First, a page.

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Nicholatian

Is it that big of a deal in performance to involve ExpressJS in a clientside-rendering web app?

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Posted · Original PosterOP

So I’m developing a codebase for a website/webapp that strictly uses client-side rendering to accomplish all of its tasks. My HTTP backbone is Nginx in a Linux container on dedicated hardware, and I’m faced with a delimma that may impact performance substantially. Do I:

 

  1. Make the website entirely client-side and maximize my server-side resources using Nginx’s hella powerful static serving capabilities, and fetch all dynamic data from a JSON-serving database liasion; or
  2. Use Nginx as a proxy to an ExpressJS app that allows better control over dynamically allocated URLs

 

If I go totally static and forego any server-side niceties, I’d have to resort to using GET arguments to create dynamic URLs, such as profiles or other user-created content that I need to be URL-based; this is a fair but uglier than I’d like it to be. On the other hand, if I put an ExpressJS app in between those clientside-rendering pages and Nginx, I can create SEO-friendly (and nice-looking) URLs easily, and easily avoid ugly file extensions in the URLs without resorting to URI rewriting with Nginx.

 

I guess what it boils down to is: Would the performance impact of a content-static ExpressJS server be that big of a deal? Do you think the time and resources given up to allow this are relatively closer to a static Nginx site, or is the impact closer to a fully dynamic ExpressJS app using Jade/SASS or something?

 

I would also like to hear from @Cat :^) about this if he has time. I understand that this particular sect of development may not be his forté, but I know he’s a web developer and would have some clue as to what I’m talking about to help me evaluate this. I would highly value his/her feedback.


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On 3/21/2016 at 1:54 PM, AlexTheRose said:

So I’m developing a codebase for a website/webapp that strictly uses client-side rendering to accomplish all of its tasks. My HTTP backbone is Nginx in a Linux container on dedicated hardware, and I’m faced with a delimma that may impact performance substantially. Do I:

 

  1. Make the website entirely client-side and maximize my server-side resources using Nginx’s hella powerful static serving capabilities, and fetch all dynamic data from a JSON-serving database liasion; or
  2. Use Nginx as a proxy to an ExpressJS app that allows better control over dynamically allocated URLs

 

If I go totally static and forego any server-side niceties, I’d have to resort to using GET arguments to create dynamic URLs, such as profiles or other user-created content that I need to be URL-based; this is a fair but uglier than I’d like it to be. On the other hand, if I put an ExpressJS app in between those clientside-rendering pages and Nginx, I can create SEO-friendly (and nice-looking) URLs easily, and easily avoid ugly file extensions in the URLs without resorting to URI rewriting with Nginx.

 

I guess what it boils down to is: Would the performance impact of a content-static ExpressJS server be that big of a deal? Do you think the time and resources given up to allow this are relatively closer to a static Nginx site, or is the impact closer to a fully dynamic ExpressJS app using Jade/SASS or something?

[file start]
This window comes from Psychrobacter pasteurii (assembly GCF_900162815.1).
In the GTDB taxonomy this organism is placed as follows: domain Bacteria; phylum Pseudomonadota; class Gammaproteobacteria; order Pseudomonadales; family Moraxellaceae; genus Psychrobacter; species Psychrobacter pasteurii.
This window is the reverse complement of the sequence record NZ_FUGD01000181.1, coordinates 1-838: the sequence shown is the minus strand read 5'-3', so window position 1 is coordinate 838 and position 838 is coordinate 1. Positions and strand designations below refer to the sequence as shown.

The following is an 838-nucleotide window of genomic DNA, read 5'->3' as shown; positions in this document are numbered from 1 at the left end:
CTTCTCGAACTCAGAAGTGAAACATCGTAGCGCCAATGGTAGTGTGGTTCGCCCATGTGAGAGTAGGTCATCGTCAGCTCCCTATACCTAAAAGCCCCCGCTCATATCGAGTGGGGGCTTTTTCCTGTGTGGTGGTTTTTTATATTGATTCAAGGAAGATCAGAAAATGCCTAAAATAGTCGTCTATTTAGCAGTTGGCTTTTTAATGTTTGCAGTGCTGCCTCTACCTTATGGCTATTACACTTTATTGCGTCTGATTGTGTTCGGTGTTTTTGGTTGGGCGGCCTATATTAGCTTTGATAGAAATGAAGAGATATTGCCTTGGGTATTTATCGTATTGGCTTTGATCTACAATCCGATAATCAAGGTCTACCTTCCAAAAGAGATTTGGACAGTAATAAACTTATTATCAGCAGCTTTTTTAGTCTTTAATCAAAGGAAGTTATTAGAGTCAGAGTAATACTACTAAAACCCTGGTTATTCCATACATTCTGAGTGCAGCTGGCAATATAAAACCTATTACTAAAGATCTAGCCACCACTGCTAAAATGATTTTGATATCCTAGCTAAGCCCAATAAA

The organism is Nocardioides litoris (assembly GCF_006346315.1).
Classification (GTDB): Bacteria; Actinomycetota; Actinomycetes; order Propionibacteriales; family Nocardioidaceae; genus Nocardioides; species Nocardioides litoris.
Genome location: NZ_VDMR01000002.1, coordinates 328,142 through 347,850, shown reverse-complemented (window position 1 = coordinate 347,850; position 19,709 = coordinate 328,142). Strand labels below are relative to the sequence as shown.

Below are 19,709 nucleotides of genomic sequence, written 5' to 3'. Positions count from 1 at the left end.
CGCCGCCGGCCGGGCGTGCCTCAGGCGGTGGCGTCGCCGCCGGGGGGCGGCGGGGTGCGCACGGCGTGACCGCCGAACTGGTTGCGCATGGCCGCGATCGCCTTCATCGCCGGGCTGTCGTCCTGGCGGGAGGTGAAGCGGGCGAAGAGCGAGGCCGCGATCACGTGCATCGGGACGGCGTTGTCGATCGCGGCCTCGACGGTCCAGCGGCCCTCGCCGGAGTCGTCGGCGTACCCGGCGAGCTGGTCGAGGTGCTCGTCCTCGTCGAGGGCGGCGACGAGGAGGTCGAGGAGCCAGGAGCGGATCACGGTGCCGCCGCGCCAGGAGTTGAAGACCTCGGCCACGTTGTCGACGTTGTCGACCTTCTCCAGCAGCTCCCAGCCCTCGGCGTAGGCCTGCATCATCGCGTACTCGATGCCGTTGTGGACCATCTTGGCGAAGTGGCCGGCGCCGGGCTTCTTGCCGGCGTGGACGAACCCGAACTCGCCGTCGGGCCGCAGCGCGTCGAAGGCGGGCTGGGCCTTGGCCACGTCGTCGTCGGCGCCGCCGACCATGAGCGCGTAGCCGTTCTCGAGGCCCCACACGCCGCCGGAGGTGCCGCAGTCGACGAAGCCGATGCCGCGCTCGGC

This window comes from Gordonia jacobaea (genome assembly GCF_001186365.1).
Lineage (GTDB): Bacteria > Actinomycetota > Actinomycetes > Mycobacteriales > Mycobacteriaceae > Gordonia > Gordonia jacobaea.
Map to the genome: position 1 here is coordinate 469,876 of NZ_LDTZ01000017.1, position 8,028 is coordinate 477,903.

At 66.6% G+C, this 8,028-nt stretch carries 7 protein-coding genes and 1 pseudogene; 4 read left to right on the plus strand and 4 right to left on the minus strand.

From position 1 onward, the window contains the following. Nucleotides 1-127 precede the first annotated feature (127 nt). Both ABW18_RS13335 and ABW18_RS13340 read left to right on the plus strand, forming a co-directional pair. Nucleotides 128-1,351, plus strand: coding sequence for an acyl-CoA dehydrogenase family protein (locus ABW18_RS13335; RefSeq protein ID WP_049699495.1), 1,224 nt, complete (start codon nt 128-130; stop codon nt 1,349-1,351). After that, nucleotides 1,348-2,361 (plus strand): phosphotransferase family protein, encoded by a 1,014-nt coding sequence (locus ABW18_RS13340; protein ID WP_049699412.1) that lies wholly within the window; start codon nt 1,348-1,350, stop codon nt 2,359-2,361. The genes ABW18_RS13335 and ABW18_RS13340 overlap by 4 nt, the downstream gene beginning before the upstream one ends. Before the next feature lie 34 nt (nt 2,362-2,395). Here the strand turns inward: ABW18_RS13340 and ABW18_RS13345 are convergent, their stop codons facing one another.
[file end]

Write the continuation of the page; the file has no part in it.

I would also like to hear from @Cat :^) about this if he has time. I understand that this particular sect of development may not be his forté, but I know he’s a web developer and would have some clue as to what I’m talking about to help me evaluate this. I would highly value his/her feedback.

From what I understand, ExpressJS includes a web server, so I don't quite understand why you would need Nginx at all. But I'm really not good at back end stuff, this is more of a question for @colonel_mortis

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Although I haven't used ExpressJS personally, I doubt that it would have as much of a performance impact as you're expecting. The best thing to do though would be to test it - write a simple handler in ExpressJS and run some performance tests, then do the same thing using raw nigix. Assuming ExpressJS is properly optimised, I doubt that you'd see much additional latency at all.


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I'd go for writing backend too, but that can be a bit bias... just read along.

I'm a backend developer, I just find all the front end things way more difficult to deal with than they are on the backend. I also think that it would be way more difficult to write. I don't know how you would like to go about database access there, if you want to have profiles but without writing any backend.

Another thing is JavaScript... I am one of those people who don't really like it. I know what I'm talking about, this is so far the language I programmed most in. If I touch front end (which is rare), I use CoffeeScript instead.

And it's not just for front end, I recently switched from JS to Ruby on the back end, and my experience is much better. I found JS on backend to be very unintuitive and messy. For example I shrinked one function from 20 lines of unreadable JS to 9 lines of simple and readable Ruby. Everything is much quicker and more comfortable to use. The only disadvantages of the move are globally-installed dependencies (but I think there is a way to do local ones, no?) and generally bad documentation.

Also, there is no full-fledged framework for JS like Rails that I liked.

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